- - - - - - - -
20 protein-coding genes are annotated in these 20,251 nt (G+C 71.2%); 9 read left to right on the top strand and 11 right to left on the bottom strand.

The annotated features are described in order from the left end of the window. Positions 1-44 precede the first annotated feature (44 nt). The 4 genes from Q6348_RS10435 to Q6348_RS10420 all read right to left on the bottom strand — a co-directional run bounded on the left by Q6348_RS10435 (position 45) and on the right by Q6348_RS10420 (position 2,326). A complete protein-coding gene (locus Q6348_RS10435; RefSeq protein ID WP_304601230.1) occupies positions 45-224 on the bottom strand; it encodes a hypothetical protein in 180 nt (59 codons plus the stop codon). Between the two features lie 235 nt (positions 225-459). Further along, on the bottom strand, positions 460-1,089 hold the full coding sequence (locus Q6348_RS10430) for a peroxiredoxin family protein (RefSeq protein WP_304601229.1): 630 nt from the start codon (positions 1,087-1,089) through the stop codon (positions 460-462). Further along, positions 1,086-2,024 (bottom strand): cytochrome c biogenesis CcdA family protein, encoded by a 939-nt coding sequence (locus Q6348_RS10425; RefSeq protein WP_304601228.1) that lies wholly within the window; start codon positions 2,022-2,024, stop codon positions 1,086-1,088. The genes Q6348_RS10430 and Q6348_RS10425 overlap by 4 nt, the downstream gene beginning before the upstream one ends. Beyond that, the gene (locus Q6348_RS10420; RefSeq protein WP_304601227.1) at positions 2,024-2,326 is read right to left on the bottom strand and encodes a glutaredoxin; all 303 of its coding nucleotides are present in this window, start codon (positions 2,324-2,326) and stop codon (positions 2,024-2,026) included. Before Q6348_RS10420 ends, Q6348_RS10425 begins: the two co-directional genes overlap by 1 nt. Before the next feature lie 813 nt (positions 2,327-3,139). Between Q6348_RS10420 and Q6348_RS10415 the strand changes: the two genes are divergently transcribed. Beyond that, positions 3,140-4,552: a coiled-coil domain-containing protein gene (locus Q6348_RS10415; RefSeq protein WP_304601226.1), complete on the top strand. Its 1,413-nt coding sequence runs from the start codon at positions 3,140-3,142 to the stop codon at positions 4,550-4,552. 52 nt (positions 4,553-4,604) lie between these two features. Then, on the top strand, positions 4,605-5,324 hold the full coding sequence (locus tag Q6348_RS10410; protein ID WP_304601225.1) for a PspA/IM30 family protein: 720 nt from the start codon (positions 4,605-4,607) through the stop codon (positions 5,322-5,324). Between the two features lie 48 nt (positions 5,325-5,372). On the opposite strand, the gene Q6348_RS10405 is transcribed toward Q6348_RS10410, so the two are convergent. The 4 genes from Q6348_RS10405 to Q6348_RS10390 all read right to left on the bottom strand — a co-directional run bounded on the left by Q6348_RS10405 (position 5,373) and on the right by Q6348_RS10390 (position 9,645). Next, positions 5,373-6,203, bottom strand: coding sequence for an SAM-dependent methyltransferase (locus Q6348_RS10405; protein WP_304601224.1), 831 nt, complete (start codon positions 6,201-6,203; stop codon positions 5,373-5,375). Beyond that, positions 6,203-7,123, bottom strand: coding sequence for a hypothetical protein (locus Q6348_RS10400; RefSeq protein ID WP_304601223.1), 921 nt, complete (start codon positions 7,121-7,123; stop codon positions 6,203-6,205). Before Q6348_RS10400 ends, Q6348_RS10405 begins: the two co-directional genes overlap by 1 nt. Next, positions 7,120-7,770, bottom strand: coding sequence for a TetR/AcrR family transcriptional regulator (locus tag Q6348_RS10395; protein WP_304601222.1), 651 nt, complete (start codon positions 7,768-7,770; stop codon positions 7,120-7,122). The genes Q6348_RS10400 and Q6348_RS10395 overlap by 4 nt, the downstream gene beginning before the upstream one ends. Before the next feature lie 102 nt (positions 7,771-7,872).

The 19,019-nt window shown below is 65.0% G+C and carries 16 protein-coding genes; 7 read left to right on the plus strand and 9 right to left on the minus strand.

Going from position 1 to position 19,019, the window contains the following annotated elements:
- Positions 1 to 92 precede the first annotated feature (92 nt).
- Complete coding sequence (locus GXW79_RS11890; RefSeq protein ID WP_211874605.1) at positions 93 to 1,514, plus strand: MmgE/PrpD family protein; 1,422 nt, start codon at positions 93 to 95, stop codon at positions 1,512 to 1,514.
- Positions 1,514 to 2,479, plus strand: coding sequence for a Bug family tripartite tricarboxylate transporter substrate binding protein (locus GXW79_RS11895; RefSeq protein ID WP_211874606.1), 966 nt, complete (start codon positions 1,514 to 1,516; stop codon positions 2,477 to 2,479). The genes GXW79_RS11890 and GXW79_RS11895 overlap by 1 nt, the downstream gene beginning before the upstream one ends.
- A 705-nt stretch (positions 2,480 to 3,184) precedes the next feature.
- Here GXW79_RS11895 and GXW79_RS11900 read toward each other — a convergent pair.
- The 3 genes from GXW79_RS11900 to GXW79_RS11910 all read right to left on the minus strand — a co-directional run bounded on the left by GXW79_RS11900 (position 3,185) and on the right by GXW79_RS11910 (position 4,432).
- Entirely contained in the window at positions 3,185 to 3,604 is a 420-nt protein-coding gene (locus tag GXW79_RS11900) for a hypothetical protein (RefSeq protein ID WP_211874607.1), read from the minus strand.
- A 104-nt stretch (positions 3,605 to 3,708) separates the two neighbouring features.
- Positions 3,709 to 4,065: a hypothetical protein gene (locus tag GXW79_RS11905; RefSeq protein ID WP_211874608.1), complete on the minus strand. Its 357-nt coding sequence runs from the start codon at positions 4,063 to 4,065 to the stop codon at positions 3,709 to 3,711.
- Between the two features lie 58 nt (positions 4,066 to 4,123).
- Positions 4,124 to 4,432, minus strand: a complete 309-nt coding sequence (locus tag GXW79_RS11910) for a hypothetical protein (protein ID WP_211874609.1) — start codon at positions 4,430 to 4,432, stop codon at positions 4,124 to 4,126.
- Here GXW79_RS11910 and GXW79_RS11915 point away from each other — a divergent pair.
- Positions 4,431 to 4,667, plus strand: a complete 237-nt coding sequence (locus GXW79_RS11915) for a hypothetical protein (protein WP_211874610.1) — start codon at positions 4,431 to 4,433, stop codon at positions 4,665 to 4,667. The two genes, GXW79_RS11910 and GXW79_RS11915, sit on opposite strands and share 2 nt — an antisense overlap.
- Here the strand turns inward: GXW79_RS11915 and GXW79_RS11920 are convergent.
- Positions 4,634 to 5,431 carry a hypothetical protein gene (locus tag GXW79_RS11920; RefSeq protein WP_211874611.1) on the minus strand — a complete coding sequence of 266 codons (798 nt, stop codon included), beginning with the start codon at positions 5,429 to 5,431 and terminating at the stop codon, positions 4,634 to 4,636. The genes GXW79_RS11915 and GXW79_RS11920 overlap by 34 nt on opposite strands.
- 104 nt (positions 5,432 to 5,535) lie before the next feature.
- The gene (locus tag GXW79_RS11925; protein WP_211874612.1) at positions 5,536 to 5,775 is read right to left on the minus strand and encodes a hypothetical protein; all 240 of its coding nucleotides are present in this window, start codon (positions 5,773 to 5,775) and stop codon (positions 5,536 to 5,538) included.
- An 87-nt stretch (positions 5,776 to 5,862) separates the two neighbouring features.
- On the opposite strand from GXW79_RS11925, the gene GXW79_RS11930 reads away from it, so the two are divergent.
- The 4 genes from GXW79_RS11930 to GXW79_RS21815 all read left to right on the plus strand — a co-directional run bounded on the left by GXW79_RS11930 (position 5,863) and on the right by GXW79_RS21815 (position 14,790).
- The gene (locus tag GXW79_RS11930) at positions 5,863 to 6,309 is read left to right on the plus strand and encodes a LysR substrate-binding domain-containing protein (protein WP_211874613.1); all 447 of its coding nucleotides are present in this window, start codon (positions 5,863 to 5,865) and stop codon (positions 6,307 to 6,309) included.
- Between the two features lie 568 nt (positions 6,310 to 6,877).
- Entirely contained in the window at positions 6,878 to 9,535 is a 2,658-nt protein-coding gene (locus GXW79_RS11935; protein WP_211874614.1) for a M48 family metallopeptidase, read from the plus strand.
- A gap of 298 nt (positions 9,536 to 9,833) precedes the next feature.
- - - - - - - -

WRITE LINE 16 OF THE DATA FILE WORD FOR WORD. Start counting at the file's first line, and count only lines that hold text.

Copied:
- Here GXW79_RS11910 and GXW79_RS11915 point away from each other — a divergent pair.